Bubil: A call for keeping the Payne Park auditorium


Last Sunday’s column on the City of Sarasota’s apparent desire to demolish the 1962 auditorium at Payne Park drew quite a reaction from readers who want to keep the venerable structure.

“Nice article. What you say is very true,” wrote one. “Any structure that appears old is demolished. As one drives around Sarasota, it is evident from the amount of empty lots that nothing exists from the past.

“Look at downtown, the people said they’d like it the way it is; apparently the so-called experts on council seem to know better. These people do nothing but waste money.

“As for the auditorium at Payne Park, and its demise, my opinion is someone is going to make a wad from this deal, and who is the most outspoken on the issue? Sarasota should stick with what they do best, build roundabouts and put in brick crosswalks.”

I also got a call from a lady named Pat who did not want her last name used. She said the building is quite serviceable.

“With all the rain we have been having, I have not seen one leak,” said Pat, who attends the Adult Singles Club of Sarasota’s Saturday night dances there. “And the floor is good and fine. There is no place like it for dancing.”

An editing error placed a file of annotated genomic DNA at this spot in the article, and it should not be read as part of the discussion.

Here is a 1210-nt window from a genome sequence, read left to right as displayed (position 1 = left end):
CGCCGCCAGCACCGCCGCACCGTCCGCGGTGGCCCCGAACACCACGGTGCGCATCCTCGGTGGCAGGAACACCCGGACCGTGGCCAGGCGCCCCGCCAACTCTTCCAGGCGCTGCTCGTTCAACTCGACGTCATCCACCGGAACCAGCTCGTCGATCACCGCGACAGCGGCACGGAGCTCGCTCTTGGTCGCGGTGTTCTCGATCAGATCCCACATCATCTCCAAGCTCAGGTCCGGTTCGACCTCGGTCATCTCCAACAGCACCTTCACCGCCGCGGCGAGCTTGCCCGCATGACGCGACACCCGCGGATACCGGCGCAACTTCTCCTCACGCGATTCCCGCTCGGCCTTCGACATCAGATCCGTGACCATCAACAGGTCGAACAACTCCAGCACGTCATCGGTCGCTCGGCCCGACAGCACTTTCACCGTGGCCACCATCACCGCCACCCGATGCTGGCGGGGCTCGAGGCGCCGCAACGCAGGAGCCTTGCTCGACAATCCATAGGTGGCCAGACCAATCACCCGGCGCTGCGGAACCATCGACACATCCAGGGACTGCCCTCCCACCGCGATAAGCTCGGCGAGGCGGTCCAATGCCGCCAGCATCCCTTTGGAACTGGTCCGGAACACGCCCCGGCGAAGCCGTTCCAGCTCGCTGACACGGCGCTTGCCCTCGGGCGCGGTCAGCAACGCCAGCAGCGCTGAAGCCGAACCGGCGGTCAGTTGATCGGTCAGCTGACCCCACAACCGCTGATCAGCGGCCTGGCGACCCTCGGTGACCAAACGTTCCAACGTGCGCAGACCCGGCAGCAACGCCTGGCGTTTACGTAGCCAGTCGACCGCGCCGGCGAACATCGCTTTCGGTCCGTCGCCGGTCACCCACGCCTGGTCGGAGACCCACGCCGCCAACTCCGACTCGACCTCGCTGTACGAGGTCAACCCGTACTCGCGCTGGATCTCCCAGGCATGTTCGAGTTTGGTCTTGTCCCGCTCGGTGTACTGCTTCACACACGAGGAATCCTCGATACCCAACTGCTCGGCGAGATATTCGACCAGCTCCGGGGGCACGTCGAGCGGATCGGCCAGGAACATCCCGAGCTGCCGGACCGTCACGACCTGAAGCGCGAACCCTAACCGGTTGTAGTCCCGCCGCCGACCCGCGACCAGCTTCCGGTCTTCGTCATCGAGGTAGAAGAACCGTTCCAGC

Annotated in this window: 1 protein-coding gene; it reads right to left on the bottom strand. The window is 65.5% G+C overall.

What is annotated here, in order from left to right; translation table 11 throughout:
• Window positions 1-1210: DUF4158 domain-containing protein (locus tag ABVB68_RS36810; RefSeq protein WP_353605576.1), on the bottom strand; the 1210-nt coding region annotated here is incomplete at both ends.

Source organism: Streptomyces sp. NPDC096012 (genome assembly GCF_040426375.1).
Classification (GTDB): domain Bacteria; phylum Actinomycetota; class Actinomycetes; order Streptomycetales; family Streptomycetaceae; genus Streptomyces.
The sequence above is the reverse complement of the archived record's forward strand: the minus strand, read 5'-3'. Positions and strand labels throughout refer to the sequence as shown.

The city is not running a charity there, either. The singles club (couples may attend the dances, too) pays $700 per dance to the city in rent. Members of the club pay $8, non-members $10, and in the summer it is tough for the group to pay the band and supply the refreshments and still break even.

Nearly everyone who is commenting on this issue says one thing: “Don’t demolish the building. Promote it.”

To be specific

An astute reader of the Sept. 1 feature on a house designed by Bert Brosmith questioned my statement that Brosmith was educated by Paul Rudolph at the University of Pennsylvania.

A smart question. It is well-known that Rudolph was dean at Yale’s architecture school in the late 1950s and early ’60s, but in the early ’50s he was a partner with Ralph Twitchell and then started his own practice here.

But Brosmith told researcher Joyce Owens, an architect in Fort Myers, that he studied under Rudolph when the famed modernist was a visiting professor at Penn. Who knew?

Harold Bubil

Recipient of the 2015 Bob Graham Architectural Awareness Award from the American Institute of Architects/Florida-Caribbean, Harold Bubil is real estate editor of the Herald-Tribune Media Group. Born in Newport, R.I., his family moved to Sarasota in 1958. Harold graduated from Sarasota High School in 1970 and the University of Florida in 1974 with a degree in journalism. For the Herald-Tribune, he writes and edits stories about residential real estate, architecture, green building and local development history. He also is a photographer and public speaker. Contact him via email, or at (941) 361-4805.
Last modified: September 7, 2013
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